20 May 2013
Video Games as Art and Social Issues
“A game is a system in which players engage in an artificial conflict, defined by rules, that results in a quantifiable outcome,” says Salen in Rules of Play. The definition that will be used in this essay is more abstract. Through the class, Concepts in Gaming, Professor Schoemann showed the complex debates that involve the definition of games. I propose that games are meaningful works of art and platforms for social issues like gender and race.
The first major debate that was publicized about games as art was when Roger Ebert said games could not be art. The lengthy discussions grew as gamers expressed their opinions on news sites and forums. Ebert has mastered the act of critiquing a film and people hear what he has to say because of it. The use of camera techniques, characters, and dialogue in film has been considered in the summation of calling that medium an art. Games also have camera angles in full motion video scenes, characters in role-playing games, and dialogue for every storyline. If art is to be something that has elicited emotion, games have also done that. The film, “Reign Over Me,” starring Adam Sandler, used the video game Shadow of the Colossus as an important part of the plot. Sandler acts as Charlie, who plays the game obsessively as a result of losing his family from the terrorist attacks of 9/11. The game mirrors Charlie’s own life as the game character loses a loved one and goes on a journey. Charlie has to go on a journey of grief and choosing whether to move on from his tragedy. There is also the documentary, “Indie Game,” which features the creators of the games Fez, Super Meat Boy, and Braid. These creators revealed how they have spent hundreds of hours to create something that they truly believe in. The games were artistic expressions of their creators and labors of love. The creators had experience in game design, art design, and used computer technology to make their games. Van Gogh and Da Vinci spent many years working on art as did these creators.
For the next eight months, the Museum of Modern Art in New York City will display video games as part of its exhibit, “Applied Design.” Curator Paola Antonelli supported the November 2012 installation of games like “Pacman” and “Katamari Damacy” to be on view at the world-renowned museum. Antonelli wrote on the moma.org website, ““Are video games art? They sure are, but they are also design, and a design approach is what we chose for this new foray into this universe. Our criteria, therefore, emphasize the visual quality and aesthetic experience of each game, and the elegance of the code to the design of the player’s behavior—that pertain to interaction design. This acquisition allows the Museum to study, preserve, and exhibit video games as part of its Architecture and Design collection.”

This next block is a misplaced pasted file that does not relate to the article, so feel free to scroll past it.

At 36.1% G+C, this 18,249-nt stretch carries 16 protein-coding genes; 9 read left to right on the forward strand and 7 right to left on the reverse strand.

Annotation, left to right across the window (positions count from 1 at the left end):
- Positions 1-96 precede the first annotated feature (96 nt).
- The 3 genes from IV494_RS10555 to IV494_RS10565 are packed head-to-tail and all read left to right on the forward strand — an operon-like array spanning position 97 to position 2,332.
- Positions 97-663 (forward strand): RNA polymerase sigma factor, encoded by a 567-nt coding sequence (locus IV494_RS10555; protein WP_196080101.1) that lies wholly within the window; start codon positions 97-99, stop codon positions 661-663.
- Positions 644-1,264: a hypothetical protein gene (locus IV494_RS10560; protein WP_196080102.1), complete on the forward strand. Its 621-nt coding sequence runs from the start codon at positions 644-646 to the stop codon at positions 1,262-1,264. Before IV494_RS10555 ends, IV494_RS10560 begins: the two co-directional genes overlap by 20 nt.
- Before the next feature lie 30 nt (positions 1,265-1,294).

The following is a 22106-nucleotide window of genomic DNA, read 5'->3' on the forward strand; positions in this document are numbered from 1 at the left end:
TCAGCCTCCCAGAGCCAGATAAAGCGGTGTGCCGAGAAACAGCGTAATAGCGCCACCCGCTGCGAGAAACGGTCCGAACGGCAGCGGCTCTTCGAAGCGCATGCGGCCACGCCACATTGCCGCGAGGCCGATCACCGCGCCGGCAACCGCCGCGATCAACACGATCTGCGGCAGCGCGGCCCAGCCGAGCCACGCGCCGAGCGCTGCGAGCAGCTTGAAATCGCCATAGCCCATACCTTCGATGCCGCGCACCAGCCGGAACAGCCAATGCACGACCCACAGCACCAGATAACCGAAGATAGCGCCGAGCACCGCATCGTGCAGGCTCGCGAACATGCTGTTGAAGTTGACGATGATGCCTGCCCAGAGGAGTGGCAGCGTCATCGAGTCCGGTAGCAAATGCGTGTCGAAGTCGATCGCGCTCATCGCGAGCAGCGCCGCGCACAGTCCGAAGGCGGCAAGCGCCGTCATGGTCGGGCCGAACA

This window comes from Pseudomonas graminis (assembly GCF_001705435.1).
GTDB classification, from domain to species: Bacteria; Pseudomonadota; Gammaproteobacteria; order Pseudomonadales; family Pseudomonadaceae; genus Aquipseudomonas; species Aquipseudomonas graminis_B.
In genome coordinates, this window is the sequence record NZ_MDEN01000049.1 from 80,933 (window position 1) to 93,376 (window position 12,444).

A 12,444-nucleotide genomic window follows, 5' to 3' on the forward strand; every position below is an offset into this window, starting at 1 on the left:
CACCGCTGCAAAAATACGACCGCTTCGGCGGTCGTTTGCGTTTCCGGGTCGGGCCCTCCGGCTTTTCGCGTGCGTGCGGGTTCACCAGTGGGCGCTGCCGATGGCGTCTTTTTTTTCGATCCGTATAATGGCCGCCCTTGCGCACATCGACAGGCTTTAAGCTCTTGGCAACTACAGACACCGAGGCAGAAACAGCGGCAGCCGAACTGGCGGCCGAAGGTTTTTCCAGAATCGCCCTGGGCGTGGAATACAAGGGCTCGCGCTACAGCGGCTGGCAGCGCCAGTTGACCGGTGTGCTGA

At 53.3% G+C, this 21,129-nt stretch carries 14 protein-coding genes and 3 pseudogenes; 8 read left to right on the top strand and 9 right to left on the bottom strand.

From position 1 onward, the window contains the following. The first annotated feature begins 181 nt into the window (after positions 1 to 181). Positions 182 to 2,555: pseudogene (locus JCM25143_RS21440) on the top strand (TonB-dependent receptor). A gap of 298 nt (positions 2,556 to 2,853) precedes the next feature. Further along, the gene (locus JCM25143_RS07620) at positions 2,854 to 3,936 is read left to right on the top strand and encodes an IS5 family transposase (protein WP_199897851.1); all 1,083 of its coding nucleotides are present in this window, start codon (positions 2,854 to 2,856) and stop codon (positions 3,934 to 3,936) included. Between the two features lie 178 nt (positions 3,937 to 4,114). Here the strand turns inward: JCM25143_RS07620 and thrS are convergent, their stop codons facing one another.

Before the declaration as an art form, video games have been accepted as a form of entertainment by consumers for decades. “Almost all the young people in the Net Generation greatly enjoy using computers and spend much of their time browsing or playing computer games,” cites a study in the Journal of Computer Assisted Learning. The masses collectively gather every year at the San Diego Comic-Con and Penny Arcade Expo because of their love of games.
There is a rich plethora of things to love about games, but there is much that can also be improved.
The category of being a “game” can be problematic because adherence to strict standards breeds elitism in the games community. If gamers accept only one narrow view of games to be acceptable, then the whole industry will remain stagnant and regressive. First person shooters and clones of “Angry Birds” will dominate an industry that still has underlying problems like gender disparity and idea theft. One designer who would see the definition of what a game is as irrelevant is Keita Takahashi. When Takahashi was making his hit “Katamari Damacy,” he thought too many games were unoriginal. The act of defining something as not being a game is exclusionary when reviewers on popular video game websites dismiss certain games that stray from the mainstream style of popular fare. “Noby Noby Boy is not a game,” wrote Anthony Burch, a reviewer for the video game website Destructoid. Gamers define what a game is through their buying habits and their voices online.
So here we have instances of reviewers who negatively review a game with quotes like “there’s not much else to do [in the game].” Looking at the Giantbomb overview, the point of the game is to explore and find things to do. The game is intended for people who want to use their imagination then and not for people who expect to be fed prompts and missions. Noby Noby Boy is an example of a game that is different from any other game. That’s one of the best things about games: they can offer new ideas and experiences.